Clark’s research shows that currently the U.S. is ranked “the most anxious nation on the planet, with more than 18 percent of adults suffering from a full-blown anxiety disorder;” stress-based ailments costing “an estimated $300 billion per year in medical bills and lost productivity;” and our annual usage of anti-anxiety medications doubling from “$900 million to $2.1 billion” (p. 11).  Clark also interviewed Dr. Richard Leahy, psychologist and anxiety specialist, who cautions that adults aren’t the only anxiety sufferers these days (something I, too, can attest): “The average high school kid today has the same level of anxiety as the average psychiatric patient in the early 1950s” (p. 11).  Acceptance and Commitment Therapy specialists Steven Hayes, Jason Luoma, and Robyn Walser, in their therapy manual Learning ACT (2007), caution that one of the main contributors to anxiety is experiential avoidance.  In normal speak: the more we avoid what we fear, the more anxiety develops.  So, starting with identifying the things we’re afraid of and developing a plan to face those fears step-by-step is a good place to start boosting one’s courage capacity—and decreasing our generalized anxiety at the same time. 


I mentioned in my New Year’s post (click here to read it) that learning to snorkel without panicking would be one of my “learn to live fearlessly” goals.  Let me back up and explain a little.  Four years ago, I joined the masses of North Americans dealing with anxiety and had my first official panic attack. 


I was in the Caribbean on vacation with my family.  We’d planned an excursion to what was touted as “Paradise Island” to snorkel for the day.  I would agree that initially this small island, located in the middle of a turquoise sea an hour boat ride from any civilization, did seem pretty idyllic and relaxing.  An hour into our snorkeling, however, my adventure plunged from a trip to paradise to one in hell.  

Shortly after my husband and I made our way on the outskirts of the coral reef surrounding “Paradise Island,” the wind picked up and an undertow current pulled us quickly further out into the ocean than we anticipated.  In a matter of minutes we were half-way around a U-shaped coral reef, guideless, and with no knowledge about where the break in the reef was to safely take the short cut back to shore.  I knew that swimming over a coral reef, as gentle as those coral branches appear swaying to the rhythm of the ocean undertow, was a very bad idea.  Especially since the water was very shallow covering the reef that now separated us from the island shoreline.  I’d seen those Google images of scarred bellies of stupid, clearly misinformed folks who’d chosen to do so.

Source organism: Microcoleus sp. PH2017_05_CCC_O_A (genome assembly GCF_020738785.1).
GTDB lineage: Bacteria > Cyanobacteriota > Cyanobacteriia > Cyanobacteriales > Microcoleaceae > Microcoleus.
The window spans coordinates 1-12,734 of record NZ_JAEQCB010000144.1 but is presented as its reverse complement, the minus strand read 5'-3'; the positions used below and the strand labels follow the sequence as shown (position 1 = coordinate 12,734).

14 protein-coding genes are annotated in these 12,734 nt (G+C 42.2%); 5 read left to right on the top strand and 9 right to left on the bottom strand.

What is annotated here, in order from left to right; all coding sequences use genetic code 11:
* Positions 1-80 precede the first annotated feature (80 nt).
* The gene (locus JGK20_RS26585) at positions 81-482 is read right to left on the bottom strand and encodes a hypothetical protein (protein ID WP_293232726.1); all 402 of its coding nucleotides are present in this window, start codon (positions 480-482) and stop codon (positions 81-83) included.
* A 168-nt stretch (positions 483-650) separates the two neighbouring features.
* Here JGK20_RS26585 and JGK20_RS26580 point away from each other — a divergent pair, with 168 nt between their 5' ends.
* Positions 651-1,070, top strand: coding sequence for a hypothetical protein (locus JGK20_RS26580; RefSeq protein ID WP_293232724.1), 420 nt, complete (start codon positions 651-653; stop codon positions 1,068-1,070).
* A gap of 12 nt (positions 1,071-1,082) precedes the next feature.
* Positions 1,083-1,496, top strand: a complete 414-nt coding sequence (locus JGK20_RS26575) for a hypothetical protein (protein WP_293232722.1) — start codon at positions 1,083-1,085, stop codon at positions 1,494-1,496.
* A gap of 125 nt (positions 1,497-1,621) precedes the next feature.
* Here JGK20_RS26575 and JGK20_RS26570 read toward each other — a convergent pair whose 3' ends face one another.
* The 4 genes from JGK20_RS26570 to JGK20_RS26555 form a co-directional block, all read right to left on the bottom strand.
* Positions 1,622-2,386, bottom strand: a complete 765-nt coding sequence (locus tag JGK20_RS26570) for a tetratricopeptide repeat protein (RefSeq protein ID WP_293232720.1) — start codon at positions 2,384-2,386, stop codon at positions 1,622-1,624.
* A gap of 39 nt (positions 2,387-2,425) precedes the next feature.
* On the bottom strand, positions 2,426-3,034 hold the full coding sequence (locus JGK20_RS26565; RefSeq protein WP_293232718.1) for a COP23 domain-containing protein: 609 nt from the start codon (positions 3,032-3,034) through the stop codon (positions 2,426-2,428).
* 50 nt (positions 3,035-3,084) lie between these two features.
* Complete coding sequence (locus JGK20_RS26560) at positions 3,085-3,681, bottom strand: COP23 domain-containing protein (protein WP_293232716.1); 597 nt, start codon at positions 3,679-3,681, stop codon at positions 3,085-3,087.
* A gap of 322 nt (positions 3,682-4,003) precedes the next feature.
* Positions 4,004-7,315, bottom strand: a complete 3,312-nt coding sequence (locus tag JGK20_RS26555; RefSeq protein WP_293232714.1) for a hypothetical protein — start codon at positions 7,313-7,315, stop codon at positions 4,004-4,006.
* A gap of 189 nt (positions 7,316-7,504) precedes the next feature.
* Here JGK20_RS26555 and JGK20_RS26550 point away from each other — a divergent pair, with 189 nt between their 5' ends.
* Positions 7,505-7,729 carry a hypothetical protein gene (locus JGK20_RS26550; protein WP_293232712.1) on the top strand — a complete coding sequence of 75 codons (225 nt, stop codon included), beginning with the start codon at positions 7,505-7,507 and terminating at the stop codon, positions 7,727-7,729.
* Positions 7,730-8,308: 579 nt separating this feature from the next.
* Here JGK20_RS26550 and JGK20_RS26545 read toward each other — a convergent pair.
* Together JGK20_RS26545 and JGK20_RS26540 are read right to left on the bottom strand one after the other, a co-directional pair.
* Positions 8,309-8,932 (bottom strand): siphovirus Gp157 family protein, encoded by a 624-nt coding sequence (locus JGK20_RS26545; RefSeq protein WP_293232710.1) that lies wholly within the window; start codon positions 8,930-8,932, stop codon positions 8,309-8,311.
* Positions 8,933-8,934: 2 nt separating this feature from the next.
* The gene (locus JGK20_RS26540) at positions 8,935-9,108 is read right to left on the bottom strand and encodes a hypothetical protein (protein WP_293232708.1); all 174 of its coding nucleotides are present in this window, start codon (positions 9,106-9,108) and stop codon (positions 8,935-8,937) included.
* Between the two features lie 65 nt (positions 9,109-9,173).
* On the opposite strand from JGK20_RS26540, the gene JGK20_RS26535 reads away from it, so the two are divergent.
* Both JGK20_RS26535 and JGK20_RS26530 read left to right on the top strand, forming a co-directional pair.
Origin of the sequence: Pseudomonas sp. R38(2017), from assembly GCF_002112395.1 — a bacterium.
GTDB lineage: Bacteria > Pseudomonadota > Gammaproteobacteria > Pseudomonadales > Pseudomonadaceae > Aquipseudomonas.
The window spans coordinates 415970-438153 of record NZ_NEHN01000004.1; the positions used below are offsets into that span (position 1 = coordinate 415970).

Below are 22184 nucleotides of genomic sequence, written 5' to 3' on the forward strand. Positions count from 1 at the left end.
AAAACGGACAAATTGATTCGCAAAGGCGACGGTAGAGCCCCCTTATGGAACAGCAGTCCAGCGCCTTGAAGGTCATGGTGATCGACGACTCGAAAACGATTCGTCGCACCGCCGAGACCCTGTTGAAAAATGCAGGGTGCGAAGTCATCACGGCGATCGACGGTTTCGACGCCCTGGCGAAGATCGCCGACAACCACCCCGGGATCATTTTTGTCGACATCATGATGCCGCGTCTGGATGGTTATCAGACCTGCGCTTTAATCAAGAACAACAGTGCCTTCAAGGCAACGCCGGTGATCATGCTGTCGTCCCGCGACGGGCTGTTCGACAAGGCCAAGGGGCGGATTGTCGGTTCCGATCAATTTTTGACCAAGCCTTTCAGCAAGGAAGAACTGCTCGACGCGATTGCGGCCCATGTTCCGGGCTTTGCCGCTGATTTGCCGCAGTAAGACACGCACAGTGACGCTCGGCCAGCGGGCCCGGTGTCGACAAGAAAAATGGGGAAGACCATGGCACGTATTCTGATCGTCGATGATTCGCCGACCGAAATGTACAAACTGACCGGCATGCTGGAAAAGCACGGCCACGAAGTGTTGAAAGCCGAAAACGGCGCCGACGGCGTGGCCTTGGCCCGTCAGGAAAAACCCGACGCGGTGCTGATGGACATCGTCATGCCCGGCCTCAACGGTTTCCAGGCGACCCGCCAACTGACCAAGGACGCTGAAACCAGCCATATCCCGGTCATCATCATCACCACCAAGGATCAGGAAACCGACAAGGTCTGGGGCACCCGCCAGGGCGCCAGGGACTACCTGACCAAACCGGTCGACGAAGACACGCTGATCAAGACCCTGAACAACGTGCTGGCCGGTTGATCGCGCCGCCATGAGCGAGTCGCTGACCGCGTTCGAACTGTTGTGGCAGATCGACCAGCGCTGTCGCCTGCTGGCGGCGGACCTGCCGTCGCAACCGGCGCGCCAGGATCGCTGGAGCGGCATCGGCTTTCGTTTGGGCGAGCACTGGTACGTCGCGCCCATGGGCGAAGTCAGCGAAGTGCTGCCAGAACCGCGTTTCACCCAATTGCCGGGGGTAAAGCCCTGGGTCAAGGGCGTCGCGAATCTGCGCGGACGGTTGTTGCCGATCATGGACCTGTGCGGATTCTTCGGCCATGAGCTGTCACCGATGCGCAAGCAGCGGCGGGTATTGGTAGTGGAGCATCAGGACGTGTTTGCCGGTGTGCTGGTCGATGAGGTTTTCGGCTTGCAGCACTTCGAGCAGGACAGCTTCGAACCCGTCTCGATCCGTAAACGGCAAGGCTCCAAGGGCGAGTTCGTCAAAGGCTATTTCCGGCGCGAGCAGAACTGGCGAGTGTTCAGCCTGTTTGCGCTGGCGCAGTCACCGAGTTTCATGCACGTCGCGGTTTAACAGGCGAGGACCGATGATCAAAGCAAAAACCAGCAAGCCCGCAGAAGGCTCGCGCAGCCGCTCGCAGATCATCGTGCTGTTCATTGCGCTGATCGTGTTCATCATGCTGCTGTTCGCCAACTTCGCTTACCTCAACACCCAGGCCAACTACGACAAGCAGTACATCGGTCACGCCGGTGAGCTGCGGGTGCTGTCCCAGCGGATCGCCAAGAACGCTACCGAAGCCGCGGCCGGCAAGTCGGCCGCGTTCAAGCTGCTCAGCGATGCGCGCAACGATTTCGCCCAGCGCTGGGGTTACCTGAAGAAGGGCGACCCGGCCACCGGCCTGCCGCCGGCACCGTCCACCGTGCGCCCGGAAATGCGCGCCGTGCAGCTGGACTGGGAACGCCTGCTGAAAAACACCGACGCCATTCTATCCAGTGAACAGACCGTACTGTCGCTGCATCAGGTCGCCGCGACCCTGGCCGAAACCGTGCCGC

As the current picked up, water started to fill my snorkel gear.  My eyes were burning and I couldn’t see in my now-foggy mask.  I’d also swallowed enough salt water to deregulate my breathing, officially ushering in my panic.  The connection between body and mind is now firmly established.  When the body begins to panic, mind follows suit–or vice versa.  Panic felt like not being able to get a full breath, pounding heart, narrowed visual focus, and sounded like this in my head: “I’m going to die out here and my babies are on the beach ALONE!” As calmly as I could I yelled to my husband, “I’m not doing okay.  We need to get in asap.  I can’t do this!  I can’t see the kids, they’re not were we left them!  I think I’m panicking?”  Ya’ think? My husband, as I’ve mentioned in previous posts, is a very calm individual.  Some may even say unresponsive at times.  He is not prone to anxiety nor does he multitask well, especially while snorkeling. He wasn’t concerned about the kids.  He also thought it would be perfectly fine to swim across the reef whenever he felt like it.  I, on the other hand, started waving madly for help.   I was going to save us, even if he was too clueless yet to realize the kind of peril we were in!